Winslow Homer, The Union Prisoners at Richmond, Virginia, 1862, published in Harper's Weekly, January 18, 1862.
Max Ernst, from Une semaine de bonté, ou, Les sept élments cardinaux, 'Tuesday La Cour du Dragon (The Dragon’s Heart) section, 1934.
Winslow Homer, Chestnutting, from Every Saturday: An Illustrated Journal of Choice Reading, October 29, 1870, 1870, 11-7/8 x 8-7/8", Smithsonian American Art Museum, The Ray Austrian Collection, gift of Beatrice L. Austrian, Caryl A. Austrian and James A. Austrian,1996.63.171.
Max Ernst, from Une semaine de bonté, ou, Les sept élments cardinaux, 'Tuesday, La Cour du Dragon (The Dragon’s Heart) section, 1934.
Des Moines Art Center
4700 Grand Avenue
News & Nightmares
and Wood Engraving
January 8-June 13, 2010
News & Nightmares: Homer, Ernst, and Wood Engraving looks at 19th century wood engraved illustrations created for the mass media from the perspective of two radically different artists.
From 1857 through the 1880s, Winslow Homer (American, 1836-1910) designed over 200 wood engravings for illustrated periodicals such as Harper’s Weekly. Homer’s drawn-on-the-spot illustrations depicted the public and private life of Americans, including their entertainments, holidays, and sports, as well as portraits of political figures and events, and images of the Civil War.
In 1859, Homer opened a studio in the Tenth Street Studio Building in New York City, the artistic and publishing capital of the United States. Until 1863 he attended classes at the National Academy of Design, and studied briefly with Frédéric Rondel, who taught him the basics of painting. In only about a year of self-training, Homer was producing excellent oil work. His mother tried to raise family funds to send him to Europe for further study but instead Harper's sent Homer to the front lines of the American Civil War (1861-1865), where he sketched battle scenes and camp life, the quiet moments as well as the murderous ones. His initial sketches were of the camp, commanders, and army of the famous Union officer, Major General George B. McClellan, at the banks of the Potomac River in October, 1861.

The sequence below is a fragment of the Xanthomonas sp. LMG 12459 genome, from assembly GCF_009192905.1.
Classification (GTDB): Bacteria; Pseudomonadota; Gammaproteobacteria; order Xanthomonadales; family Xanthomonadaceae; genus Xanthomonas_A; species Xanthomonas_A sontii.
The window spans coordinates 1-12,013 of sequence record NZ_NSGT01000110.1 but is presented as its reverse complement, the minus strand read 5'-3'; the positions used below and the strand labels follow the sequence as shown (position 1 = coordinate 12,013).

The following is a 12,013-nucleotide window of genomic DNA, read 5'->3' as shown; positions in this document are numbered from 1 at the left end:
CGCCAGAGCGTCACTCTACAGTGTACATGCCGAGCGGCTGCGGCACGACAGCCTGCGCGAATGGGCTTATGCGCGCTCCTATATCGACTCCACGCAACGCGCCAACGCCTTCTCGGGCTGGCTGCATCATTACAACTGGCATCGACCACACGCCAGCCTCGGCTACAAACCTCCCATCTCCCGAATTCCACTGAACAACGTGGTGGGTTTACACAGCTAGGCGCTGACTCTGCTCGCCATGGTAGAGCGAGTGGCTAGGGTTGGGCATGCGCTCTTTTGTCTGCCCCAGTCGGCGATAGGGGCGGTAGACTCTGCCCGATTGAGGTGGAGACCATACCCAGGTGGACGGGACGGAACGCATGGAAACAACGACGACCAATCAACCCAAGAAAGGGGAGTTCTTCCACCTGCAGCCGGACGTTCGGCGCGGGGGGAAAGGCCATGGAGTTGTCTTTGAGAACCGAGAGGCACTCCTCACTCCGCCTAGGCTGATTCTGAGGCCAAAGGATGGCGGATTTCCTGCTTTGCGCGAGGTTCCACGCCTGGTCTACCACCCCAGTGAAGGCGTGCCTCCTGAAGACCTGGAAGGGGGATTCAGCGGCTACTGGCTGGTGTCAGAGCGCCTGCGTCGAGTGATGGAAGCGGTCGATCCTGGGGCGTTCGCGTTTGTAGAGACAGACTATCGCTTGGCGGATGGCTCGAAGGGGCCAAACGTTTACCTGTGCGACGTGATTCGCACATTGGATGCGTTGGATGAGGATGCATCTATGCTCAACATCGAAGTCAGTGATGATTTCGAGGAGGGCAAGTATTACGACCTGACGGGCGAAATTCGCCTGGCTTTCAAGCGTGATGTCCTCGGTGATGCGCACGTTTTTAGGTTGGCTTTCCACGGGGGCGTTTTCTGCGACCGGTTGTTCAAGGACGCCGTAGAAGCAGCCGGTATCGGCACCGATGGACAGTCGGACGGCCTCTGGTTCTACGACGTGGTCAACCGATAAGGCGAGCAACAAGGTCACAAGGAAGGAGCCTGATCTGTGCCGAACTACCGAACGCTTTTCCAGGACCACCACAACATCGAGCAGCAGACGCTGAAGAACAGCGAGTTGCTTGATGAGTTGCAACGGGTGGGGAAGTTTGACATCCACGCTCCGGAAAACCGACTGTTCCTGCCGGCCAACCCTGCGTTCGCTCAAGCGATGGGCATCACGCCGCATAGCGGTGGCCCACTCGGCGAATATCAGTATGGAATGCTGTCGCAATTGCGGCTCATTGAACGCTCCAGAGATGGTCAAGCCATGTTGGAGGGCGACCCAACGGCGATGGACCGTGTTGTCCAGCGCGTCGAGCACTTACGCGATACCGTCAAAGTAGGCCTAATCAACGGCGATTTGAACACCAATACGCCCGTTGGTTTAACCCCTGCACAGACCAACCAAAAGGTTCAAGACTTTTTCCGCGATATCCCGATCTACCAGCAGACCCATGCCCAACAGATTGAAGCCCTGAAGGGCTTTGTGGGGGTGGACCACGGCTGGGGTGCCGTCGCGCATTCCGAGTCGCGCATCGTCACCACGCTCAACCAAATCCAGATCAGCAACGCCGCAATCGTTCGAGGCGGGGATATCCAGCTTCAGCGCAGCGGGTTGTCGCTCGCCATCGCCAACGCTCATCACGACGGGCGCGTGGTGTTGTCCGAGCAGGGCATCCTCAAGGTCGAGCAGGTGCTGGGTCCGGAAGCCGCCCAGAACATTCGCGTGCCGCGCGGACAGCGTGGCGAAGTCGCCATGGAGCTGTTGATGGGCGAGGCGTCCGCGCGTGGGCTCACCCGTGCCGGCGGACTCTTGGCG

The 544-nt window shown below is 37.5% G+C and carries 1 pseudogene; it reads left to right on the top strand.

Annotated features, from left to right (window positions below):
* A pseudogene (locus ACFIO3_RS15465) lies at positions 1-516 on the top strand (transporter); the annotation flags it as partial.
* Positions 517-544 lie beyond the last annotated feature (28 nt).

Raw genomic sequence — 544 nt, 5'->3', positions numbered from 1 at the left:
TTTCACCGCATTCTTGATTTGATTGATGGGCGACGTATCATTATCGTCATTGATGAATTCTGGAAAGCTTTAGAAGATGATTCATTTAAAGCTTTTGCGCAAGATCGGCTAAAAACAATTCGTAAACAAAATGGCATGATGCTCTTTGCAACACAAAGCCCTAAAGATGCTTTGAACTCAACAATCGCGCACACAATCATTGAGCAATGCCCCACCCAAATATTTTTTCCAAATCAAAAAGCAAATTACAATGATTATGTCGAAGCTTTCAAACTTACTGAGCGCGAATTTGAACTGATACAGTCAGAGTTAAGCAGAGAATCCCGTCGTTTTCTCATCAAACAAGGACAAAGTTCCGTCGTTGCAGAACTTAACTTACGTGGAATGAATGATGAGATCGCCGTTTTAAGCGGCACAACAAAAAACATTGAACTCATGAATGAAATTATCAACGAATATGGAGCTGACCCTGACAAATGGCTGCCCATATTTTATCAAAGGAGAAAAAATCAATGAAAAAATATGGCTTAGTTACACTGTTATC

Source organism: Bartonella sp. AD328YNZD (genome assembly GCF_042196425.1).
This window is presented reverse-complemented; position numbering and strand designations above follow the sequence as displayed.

Although the drawings did not get much attention at the time, they mark Homer's expanding skills from illustrator to painter. As with his urban scenes, Homer also illustrated women during wartime, and showed the effects of the war on the home front. The war work was dangerous and exhausting. Back at his studio, however, Homer would regain his strength and re-focus his artistic vision. He set to work on a series of war-related paintings based on his sketches, among them Sharpshooter on Picket Duty (1862), Home, Sweet Home (1863), and Prisoners from the Front (1866).
He exhibited Home, Sweet Home at the National Academy and its remarkable critical reception resulted in its quick sale and in the artist being elected an Associate Academician, then a full Academician in 1865. After the war, Homer turned his attention primarily to scenes of childhood and young women, reflecting his own, and the country’s, nostalgia for simpler times.